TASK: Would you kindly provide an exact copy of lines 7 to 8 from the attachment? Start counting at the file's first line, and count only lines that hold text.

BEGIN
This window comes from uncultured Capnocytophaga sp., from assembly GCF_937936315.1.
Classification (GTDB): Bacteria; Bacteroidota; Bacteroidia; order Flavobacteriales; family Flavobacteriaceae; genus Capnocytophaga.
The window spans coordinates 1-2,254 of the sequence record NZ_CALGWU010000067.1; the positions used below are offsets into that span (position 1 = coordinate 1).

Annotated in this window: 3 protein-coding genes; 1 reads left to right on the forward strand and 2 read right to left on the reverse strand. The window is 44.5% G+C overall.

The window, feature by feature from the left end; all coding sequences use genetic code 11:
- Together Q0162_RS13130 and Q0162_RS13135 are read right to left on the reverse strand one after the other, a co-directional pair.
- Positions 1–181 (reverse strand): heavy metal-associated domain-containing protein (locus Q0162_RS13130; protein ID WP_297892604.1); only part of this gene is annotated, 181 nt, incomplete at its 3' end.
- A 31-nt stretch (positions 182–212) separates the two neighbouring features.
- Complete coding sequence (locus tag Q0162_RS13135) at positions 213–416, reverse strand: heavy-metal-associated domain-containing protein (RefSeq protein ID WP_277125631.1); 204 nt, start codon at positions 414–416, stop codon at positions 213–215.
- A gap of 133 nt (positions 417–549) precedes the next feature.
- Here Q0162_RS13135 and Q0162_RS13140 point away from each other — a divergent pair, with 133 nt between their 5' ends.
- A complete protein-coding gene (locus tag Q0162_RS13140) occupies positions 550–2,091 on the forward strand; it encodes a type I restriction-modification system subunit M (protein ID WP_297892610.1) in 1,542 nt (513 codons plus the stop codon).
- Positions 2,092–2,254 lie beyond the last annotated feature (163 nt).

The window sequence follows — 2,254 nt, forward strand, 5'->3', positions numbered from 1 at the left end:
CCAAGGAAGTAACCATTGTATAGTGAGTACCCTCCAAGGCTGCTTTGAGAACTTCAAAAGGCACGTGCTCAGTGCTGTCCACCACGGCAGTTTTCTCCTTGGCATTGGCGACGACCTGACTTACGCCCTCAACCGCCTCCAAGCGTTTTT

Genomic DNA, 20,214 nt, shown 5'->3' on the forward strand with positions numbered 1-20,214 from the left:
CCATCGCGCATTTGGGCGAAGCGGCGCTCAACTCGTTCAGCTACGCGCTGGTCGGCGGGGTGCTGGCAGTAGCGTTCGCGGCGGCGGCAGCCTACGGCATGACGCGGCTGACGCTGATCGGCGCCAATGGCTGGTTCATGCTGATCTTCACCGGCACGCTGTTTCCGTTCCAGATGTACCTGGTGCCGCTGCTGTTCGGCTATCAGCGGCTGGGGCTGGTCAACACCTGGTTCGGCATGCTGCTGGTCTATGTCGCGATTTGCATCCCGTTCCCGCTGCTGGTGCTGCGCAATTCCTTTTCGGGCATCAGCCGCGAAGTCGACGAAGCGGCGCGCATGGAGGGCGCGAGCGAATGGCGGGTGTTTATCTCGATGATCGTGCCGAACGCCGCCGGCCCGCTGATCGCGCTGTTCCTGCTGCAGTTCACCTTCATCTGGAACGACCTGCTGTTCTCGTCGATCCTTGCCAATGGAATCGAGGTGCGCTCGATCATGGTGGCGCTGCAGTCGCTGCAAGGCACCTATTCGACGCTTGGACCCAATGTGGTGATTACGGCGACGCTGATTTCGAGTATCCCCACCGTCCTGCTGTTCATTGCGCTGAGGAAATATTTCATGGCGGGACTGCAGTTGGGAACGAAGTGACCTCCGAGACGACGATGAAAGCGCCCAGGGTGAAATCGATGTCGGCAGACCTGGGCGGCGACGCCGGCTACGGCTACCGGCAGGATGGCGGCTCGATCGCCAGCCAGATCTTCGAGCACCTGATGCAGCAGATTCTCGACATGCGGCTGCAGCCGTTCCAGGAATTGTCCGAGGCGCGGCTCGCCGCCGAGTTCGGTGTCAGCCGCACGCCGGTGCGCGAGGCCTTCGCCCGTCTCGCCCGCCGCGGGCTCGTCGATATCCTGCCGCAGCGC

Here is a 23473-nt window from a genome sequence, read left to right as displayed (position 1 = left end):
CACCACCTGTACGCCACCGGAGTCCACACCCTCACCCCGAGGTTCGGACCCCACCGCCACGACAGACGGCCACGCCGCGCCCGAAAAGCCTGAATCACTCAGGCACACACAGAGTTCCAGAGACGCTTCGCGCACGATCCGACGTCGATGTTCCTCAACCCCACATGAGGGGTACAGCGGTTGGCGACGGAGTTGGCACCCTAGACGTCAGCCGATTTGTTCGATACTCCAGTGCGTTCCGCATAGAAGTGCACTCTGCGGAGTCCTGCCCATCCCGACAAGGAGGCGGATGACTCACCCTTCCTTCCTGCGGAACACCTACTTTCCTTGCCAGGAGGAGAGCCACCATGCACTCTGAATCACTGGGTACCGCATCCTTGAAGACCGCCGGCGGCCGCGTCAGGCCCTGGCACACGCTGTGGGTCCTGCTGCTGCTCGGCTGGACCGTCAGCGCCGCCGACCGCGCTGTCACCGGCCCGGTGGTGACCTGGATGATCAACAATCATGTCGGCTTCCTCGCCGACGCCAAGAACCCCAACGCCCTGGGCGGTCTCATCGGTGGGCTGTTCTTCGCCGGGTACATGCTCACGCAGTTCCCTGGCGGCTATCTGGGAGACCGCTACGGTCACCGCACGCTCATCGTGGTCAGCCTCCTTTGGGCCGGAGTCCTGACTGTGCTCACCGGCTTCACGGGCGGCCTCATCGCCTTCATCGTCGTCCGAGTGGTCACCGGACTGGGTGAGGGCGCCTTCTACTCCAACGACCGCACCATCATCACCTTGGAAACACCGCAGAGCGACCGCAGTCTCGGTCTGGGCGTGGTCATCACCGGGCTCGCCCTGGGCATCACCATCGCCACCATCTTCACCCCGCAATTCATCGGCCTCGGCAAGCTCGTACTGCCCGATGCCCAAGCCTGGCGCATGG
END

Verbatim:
- Positions 1–181 (reverse strand): heavy metal-associated domain-containing protein (locus Q0162_RS13130; protein ID WP_297892604.1); only part of this gene is annotated, 181 nt, incomplete at its 3' end.
- A 31-nt stretch (positions 182–212) separates the two neighbouring features.